Sparked by the recent online sale of a letter signed by Fort Hood, Texas, shooter Nidal Hasan, a U.S. senator from Texas has proposed a law against selling items linked to famous killers, dubbed “murderabilia.”What kind of crackpot would dare to make blood money off of an abomination written by a murderer? Such items are for criminology research, not for profiteering. It's bad enough that the government turned its back on Hasan's victims. We don't need felons making money selling to other people who could be very vicious in turn.
A prison letter from Hasan to a criminology student recently sold for $2,000 on darkvomit.com, a self-described gallery of macabre and outsider art.
Sen. John Cornyn, R-Texas, introduced a bill Sept. 19 to block high-profile criminals from profiting from the sale of artwork, letters and other memorabilia by serial killers, mass murderers and others convicted of heinous crimes.
“Every day, the family members of victims are forced to re-live their tragedies as prisoners attempt to make a profit off of the notoriety of their case by selling these items on gruesome web sites,” Cornyn said in a statement.
The idea of Cornyn’s bill is to stop a criminal from being able to mail an item with the intention that someone, somewhere makes a profit — not necessarily just the prisoner himself, the Austin American-Statesman reported.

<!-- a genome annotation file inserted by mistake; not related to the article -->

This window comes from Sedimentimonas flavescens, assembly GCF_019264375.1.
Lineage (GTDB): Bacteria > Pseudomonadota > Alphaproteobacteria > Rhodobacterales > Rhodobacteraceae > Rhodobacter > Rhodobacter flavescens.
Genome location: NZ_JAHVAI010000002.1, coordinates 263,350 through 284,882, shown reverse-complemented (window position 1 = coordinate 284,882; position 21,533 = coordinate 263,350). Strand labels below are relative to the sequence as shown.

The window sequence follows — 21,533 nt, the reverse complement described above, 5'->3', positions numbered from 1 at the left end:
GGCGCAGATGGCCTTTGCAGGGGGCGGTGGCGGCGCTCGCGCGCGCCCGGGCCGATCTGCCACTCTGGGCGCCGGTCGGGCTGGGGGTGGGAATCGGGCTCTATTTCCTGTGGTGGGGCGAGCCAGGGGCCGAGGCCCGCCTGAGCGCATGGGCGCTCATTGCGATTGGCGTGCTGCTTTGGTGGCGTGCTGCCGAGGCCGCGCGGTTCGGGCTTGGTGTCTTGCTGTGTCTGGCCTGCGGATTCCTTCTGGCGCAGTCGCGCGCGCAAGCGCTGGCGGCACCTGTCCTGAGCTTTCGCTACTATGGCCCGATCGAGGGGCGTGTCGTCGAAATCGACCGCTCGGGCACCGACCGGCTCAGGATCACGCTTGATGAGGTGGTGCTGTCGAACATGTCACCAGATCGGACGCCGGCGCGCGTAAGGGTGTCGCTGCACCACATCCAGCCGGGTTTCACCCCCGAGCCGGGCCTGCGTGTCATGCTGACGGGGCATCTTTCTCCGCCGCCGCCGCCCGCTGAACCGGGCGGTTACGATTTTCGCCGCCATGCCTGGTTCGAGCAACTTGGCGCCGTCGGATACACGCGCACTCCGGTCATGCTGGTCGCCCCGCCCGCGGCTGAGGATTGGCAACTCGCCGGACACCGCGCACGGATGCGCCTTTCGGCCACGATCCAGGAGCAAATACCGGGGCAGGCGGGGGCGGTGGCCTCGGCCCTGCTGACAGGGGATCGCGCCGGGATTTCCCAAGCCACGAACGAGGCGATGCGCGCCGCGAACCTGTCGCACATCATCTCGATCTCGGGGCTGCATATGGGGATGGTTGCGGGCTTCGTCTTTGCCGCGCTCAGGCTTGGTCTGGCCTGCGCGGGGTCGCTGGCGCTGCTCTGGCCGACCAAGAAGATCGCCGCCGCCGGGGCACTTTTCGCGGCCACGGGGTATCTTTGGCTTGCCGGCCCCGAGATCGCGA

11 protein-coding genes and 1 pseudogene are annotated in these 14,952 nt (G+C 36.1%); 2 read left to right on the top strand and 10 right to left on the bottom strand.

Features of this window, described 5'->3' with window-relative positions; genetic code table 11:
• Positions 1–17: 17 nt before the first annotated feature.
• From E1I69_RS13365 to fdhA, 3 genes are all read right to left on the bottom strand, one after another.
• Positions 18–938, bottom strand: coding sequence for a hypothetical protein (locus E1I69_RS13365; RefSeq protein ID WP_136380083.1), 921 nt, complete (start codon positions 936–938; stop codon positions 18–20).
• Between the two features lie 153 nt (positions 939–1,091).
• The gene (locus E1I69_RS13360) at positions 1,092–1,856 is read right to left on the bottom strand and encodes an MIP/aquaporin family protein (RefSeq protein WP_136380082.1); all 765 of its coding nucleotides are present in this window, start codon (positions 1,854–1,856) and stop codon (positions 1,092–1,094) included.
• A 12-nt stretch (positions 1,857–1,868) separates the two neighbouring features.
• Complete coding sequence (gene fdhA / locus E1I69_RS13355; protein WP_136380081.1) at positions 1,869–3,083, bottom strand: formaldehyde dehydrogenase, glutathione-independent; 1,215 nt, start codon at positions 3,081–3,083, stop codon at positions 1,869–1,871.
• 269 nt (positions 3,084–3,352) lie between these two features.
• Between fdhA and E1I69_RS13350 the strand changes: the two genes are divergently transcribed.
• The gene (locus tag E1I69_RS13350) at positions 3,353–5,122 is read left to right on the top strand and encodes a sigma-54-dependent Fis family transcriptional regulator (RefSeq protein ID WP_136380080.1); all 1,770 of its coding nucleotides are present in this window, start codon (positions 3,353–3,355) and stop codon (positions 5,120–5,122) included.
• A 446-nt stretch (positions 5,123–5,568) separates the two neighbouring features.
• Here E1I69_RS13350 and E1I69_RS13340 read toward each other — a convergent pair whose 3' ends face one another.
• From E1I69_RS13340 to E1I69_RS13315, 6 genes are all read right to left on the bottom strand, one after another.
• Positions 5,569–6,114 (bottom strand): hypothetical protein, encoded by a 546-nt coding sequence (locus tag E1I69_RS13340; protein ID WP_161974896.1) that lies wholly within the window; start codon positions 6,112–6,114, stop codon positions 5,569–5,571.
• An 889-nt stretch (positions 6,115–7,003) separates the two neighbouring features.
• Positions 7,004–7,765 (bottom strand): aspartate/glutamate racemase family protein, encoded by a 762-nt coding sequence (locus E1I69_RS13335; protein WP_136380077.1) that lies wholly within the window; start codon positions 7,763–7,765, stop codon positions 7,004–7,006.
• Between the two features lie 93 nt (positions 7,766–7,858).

Update: in related disgusting news, it turns out that Hasan gave his wages away to "charity":
Nidal Hasan collected nearly $300,000 in his military salary while awaiting trial for the 2009 shooting rampage at Fort Hood, but his attorney said nearly all of it has been given to charity — likely making it impossible for his victims to get any of it.I wouldn't be surprised if it went to Islamic institutions, who don't deserve it. This illustrated perfectly how vile a creature Hasan really is.
An Army spokesman said the military can’t get back the money because Hasan, like any other service member charged with a crime, continued to receive his military salary until he was convicted last month.
“The great bulk of his income has been donated to charity,” said John Galligan, Hasan’s civil attorney. Galligan wouldn’t disclose any information about the charities or proof that donations had been made. “There’s really virtually no money in any bank that I’m aware of,” Galligan said. “There’s really no property holdings.”
[...] Reed Rubinstein, an attorney helping victims sue the government, said he was exploring ways to get any money or assets he could out of Hasan. But he acknowledged that those efforts might not succeed.
“We have no way of knowing what he did with that money,” Rubinstein said. “It’s quite possible and likely that the money is long gone.”